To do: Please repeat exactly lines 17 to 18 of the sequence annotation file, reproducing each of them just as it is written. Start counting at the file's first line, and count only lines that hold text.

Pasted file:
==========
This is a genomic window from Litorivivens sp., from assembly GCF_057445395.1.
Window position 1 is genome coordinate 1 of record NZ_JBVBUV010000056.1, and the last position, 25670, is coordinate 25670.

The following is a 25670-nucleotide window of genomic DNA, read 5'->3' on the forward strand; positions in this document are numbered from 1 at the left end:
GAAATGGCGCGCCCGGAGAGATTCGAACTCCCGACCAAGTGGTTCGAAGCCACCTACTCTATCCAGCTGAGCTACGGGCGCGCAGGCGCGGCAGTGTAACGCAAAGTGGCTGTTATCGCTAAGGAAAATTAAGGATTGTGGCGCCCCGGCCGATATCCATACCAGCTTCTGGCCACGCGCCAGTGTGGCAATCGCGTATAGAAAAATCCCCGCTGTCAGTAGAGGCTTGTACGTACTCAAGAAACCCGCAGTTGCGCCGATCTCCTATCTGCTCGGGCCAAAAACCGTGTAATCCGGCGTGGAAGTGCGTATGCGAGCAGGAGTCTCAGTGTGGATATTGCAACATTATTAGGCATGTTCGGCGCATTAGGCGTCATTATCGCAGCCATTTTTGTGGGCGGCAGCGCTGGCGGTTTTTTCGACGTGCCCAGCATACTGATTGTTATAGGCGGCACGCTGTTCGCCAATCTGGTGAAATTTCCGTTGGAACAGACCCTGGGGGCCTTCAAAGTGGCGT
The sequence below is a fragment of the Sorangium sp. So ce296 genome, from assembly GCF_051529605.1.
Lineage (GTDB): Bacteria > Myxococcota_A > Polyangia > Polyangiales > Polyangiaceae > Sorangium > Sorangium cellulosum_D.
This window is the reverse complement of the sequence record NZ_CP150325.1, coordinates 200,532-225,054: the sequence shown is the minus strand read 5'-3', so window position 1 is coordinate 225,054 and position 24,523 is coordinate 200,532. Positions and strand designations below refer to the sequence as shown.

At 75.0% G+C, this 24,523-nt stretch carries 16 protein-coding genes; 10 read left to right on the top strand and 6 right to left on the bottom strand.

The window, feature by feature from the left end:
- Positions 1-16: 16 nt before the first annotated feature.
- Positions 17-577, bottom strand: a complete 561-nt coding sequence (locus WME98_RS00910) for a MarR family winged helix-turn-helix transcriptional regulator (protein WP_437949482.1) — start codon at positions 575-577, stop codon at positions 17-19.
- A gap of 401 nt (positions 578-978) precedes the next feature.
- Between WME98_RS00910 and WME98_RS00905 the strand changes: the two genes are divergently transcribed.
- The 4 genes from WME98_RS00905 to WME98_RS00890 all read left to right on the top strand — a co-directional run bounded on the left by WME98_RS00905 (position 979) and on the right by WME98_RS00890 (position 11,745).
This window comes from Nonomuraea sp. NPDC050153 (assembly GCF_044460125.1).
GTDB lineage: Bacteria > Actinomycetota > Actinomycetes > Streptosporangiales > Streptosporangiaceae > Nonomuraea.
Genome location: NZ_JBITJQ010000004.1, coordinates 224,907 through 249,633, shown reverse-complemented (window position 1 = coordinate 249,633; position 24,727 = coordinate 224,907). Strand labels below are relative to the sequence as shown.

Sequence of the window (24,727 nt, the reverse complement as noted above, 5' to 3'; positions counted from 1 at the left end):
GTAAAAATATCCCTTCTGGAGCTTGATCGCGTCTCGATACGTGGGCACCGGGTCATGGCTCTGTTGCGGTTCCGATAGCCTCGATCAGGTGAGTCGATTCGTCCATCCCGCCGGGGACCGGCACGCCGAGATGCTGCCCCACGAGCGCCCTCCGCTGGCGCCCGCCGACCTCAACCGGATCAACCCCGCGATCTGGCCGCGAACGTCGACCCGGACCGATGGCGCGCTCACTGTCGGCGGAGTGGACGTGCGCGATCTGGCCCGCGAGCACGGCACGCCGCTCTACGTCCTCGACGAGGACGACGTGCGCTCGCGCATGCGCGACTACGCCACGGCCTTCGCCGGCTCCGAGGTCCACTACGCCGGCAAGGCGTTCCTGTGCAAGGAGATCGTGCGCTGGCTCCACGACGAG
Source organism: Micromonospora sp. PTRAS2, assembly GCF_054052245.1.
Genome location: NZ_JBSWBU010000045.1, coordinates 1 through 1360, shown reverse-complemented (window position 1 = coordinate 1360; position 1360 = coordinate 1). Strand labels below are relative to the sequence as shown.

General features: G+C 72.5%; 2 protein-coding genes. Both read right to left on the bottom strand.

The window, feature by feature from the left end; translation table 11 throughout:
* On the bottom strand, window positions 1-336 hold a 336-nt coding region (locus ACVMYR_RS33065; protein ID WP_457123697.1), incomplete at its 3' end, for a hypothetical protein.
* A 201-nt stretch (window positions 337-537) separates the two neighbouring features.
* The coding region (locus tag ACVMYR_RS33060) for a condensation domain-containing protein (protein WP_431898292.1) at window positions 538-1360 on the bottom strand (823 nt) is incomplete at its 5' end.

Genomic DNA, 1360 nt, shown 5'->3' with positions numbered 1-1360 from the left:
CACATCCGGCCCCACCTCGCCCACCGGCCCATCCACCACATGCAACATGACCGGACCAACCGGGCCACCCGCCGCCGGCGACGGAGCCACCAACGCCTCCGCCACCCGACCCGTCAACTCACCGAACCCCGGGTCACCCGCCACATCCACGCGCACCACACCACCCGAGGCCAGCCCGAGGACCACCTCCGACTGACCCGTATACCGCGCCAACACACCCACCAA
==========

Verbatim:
Genome location: NZ_JBITJQ010000004.1, coordinates 224,907 through 249,633, shown reverse-complemented (window position 1 = coordinate 249,633; position 24,727 = coordinate 224,907). Strand labels below are relative to the sequence as shown.

Sequence of the window (24,727 nt, the reverse complement as noted above, 5' to 3'; positions counted from 1 at the left end):